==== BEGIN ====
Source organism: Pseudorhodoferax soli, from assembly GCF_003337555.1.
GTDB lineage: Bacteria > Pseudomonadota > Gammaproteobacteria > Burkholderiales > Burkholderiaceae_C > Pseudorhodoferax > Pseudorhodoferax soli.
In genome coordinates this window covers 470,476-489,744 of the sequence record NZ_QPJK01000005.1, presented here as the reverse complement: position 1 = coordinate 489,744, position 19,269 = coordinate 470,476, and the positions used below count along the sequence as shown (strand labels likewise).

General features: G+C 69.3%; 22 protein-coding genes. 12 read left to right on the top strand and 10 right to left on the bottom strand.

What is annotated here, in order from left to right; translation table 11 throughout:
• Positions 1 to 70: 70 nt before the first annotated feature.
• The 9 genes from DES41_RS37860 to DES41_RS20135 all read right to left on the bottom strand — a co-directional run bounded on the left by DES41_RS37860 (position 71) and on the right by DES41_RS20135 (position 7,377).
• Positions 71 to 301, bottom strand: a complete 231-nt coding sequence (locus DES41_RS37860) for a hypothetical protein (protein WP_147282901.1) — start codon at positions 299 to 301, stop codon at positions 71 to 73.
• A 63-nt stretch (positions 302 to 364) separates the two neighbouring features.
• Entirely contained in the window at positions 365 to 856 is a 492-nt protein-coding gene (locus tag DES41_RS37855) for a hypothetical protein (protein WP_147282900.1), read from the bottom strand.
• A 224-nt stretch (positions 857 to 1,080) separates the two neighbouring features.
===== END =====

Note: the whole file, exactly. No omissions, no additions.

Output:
Source organism: Pseudorhodoferax soli, from assembly GCF_003337555.1.
GTDB lineage: Bacteria > Pseudomonadota > Gammaproteobacteria > Burkholderiales > Burkholderiaceae_C > Pseudorhodoferax > Pseudorhodoferax soli.
In genome coordinates this window covers 470,476-489,744 of the sequence record NZ_QPJK01000005.1, presented here as the reverse complement: position 1 = coordinate 489,744, position 19,269 = coordinate 470,476, and the positions used below count along the sequence as shown (strand labels likewise).

General features: G+C 69.3%; 22 protein-coding genes. 12 read left to right on the top strand and 10 right to left on the bottom strand.

What is annotated here, in order from left to right; translation table 11 throughout:
• Positions 1 to 70: 70 nt before the first annotated feature.
• The 9 genes from DES41_RS37860 to DES41_RS20135 all read right to left on the bottom strand — a co-directional run bounded on the left by DES41_RS37860 (position 71) and on the right by DES41_RS20135 (position 7,377).
• Positions 71 to 301, bottom strand: a complete 231-nt coding sequence (locus DES41_RS37860) for a hypothetical protein (protein WP_147282901.1) — start codon at positions 299 to 301, stop codon at positions 71 to 73.
• A 63-nt stretch (positions 302 to 364) separates the two neighbouring features.
• Entirely contained in the window at positions 365 to 856 is a 492-nt protein-coding gene (locus tag DES41_RS37855) for a hypothetical protein (protein WP_147282900.1), read from the bottom strand.
• A 224-nt stretch (positions 857 to 1,080) separates the two neighbouring features.